Tears In Israel

In an impressive military-state ceremony, the State of Israel last night welcomed home the bodies of Staff-Sergeant Benny Avraham, Staff-Sergeant Adi Avitan and Staff-Sergeant Omar Suaed.

, | updated: 1:19 PM

In an impressive military-state ceremony, the State of Israel last night welcomed home the bodies of Staff-Sergeant Benny Avraham, Staff-Sergeant Adi Avitan and Staff-Sergeant Omar Suaed.

Shortly after 7:00pm Thursday, three caskets draped in the national flag were brought into a hangar on a military base in Lod that had been converted into a hall for an official ceremony marking the end of a 1,207 day ordeal. In addition to the families of the fallen soldiers, among those in attendance were President Moshe Katzav, Prime Minister Ariel Sharon, Defense Minister Sha'ul Mofaz, IDF Chief of Staff Moshe Yaalon, IDF Chief Rabbi Brigadier-General Yisrael Weiss, intelligence chiefs, and other ministers and Knesset members.

President Katzav, Prime Minister Sharon, Defense Minister Mofaz and Chief of Staff Yaalon addressed the ceremony, with Chief Rabbi Brig.-Gen. Weiss read a quotation from the Bible in honor of the soldiers and their families.

During the ceremony, the fathers of the Jewish soldiers, Adi Avitan and Benny Avraham, recited the Kaddish prayer said in honor of the dead; and an imam recited Al-Fatcha, a Muslim prayer in honor of the dead, alongside the father of Omar Suaed.

Prime Minister Sharon, who called the decision to go ahead with the exchange with the Hizbullah that led to the return of the bodies "a Jewish decision", addressed the ceremony saying, "The reality of our lives sometimes forces us into a terrible mix of sadness with sadness. It appears that is the price a society that values life must pay."

"We are here with a heavy heart before these three caskets draped in the national flag. We considered with great seriousness all of the data, and we placed on the scale one decisive factor: Jewish sensitivity. We have paid a great debt today," Sharon continued, "a debt of honor due our soldiers, and due their tortured families."

Regarding the issue of the confrontation with the Hizbullah, the prime minister said, "The State of Israel will not allow the terrorist organizations to turn kidnapping into a system." He issued a warning to Lebanese terrorist elements that Israel has harsh tools at its disposal to combat kidnapping that it has not yet employed - but would, should it become necessary.

President Katzav addressed the families of the soldiers, saying, "For more than three years, you were suspended between heaven and earth, until it became clear that the void that had been made in your lives would never be filled."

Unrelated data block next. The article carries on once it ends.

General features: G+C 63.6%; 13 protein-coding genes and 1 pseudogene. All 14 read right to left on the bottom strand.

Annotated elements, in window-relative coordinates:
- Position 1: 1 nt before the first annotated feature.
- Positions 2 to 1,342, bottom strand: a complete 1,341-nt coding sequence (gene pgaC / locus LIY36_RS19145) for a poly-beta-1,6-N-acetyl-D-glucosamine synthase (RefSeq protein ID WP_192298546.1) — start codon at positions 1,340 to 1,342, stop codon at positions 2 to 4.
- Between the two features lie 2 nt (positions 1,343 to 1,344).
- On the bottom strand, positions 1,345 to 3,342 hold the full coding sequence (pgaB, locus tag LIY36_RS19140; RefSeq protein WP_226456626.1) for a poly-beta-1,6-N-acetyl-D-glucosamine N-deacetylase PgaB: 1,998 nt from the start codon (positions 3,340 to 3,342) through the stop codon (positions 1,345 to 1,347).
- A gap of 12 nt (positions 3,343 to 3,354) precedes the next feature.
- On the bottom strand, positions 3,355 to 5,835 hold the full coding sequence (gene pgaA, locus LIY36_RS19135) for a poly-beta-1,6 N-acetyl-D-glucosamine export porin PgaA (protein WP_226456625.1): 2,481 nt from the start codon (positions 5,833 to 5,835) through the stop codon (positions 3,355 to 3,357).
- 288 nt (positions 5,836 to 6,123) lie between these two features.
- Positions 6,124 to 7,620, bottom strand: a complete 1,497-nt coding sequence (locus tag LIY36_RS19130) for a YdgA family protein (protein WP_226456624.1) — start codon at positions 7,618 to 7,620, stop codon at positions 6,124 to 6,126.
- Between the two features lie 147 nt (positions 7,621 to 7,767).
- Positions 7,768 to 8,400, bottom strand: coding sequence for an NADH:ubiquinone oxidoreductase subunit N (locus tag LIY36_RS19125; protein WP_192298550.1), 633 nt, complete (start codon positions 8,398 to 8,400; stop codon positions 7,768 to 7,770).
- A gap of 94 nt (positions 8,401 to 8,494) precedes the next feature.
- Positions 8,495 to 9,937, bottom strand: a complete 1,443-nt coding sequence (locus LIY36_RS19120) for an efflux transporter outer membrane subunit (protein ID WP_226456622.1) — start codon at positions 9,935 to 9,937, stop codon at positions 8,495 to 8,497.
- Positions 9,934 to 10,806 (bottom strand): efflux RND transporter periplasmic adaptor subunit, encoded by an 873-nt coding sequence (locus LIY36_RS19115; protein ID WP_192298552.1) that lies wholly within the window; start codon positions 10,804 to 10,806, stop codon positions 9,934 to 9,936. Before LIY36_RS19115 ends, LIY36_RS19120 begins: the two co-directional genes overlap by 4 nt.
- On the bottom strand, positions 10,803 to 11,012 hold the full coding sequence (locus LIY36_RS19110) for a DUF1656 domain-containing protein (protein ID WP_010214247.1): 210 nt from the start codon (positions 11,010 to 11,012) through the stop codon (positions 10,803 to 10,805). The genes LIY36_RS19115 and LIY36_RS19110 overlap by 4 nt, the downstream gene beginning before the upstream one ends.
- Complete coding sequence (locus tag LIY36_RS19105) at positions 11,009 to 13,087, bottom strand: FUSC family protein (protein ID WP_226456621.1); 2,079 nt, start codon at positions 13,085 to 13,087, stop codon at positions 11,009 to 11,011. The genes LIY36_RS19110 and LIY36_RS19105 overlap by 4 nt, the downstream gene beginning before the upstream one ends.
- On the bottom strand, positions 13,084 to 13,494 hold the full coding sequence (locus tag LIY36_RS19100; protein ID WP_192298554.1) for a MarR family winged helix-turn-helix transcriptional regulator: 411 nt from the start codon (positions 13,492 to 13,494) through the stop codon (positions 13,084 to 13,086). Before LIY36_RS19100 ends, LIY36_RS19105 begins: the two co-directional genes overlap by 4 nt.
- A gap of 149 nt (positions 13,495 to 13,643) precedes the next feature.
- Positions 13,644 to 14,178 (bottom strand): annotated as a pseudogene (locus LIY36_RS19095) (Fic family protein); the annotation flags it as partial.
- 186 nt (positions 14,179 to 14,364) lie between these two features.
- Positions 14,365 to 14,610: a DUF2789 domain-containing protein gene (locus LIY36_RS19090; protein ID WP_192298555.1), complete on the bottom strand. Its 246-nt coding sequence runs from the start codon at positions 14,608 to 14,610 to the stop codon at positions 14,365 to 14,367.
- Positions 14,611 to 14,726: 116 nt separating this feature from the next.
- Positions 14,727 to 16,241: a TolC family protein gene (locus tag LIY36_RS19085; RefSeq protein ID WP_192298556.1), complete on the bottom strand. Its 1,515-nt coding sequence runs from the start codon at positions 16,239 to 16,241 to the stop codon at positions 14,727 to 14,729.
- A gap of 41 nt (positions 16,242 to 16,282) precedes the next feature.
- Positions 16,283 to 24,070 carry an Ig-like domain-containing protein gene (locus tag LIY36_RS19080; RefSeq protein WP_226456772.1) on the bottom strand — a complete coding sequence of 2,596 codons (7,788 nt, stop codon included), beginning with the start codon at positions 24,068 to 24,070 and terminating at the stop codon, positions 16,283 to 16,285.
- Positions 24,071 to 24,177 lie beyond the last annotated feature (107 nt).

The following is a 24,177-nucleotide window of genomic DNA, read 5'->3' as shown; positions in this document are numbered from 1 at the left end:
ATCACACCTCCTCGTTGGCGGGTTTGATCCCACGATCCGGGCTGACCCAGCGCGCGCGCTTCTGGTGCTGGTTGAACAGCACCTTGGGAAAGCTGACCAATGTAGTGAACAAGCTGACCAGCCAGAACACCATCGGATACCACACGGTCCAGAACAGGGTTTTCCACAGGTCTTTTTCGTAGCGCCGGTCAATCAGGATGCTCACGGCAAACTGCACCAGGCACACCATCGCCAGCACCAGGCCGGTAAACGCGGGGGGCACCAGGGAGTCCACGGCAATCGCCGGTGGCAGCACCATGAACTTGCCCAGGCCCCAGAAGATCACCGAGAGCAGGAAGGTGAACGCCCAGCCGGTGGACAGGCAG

"The conscience of the world was not bothered as for more than three years the terrorist organizations cruelly refused to provide the families with any sign [of their loved ones' fates]," the president said. "We will continue to fight, united in determination, because we know that we are fighting for righteous and elevated values."

DM Mofaz echoed the president, saying that the return of the bodies of Avitan, Avraham and Suaed was incomplete: "It is incomplete, because Ron Arad is not here. The commitment to the family of Ron Arad is as strong as ever. It is incomplete because the missing [soldiers] from [the battle of] Sultan Yaakub are not with us and there is no new information on their whereabouts. It is incomplete because in an Egyptian jail the Israeli citizen Azzam Azzam sits, innocent of any crime."

The family of Elchanan Tenenbaum was not able to attend the ceremony, as they were involved in greeting their father and husband for the first time in more than three years. According to the family members who later addressed the press, Tenenbaum burst out in tears. He was, they said, visibly shaking, but pleased to be home. Tenenbaum saw pictures of his first grandchild, born during his captivity, while on the plane from Germany, the family said, but they did not bring the child to him, fearing it would be too much for the first meeting.

When asked if he is concerned at facing the questions of Israeli investigators and military intelligence debriefings, Tenenbaum's daughter patiently explained that after three years in Hizbullah hands, he is happy to know that he is being questioned by Israelis. The family refused to discuss any information related to Tenenbaum's interview broadcast on Hizbullah television, during which he praised the "humanitarian nature" of the Hizbullah. Any extra comments, they said, could compromise their father's debriefing and the intelligence gathering efforts of the security services. However, Tenenbaum's daughter said, "You can imagine what the situation was like."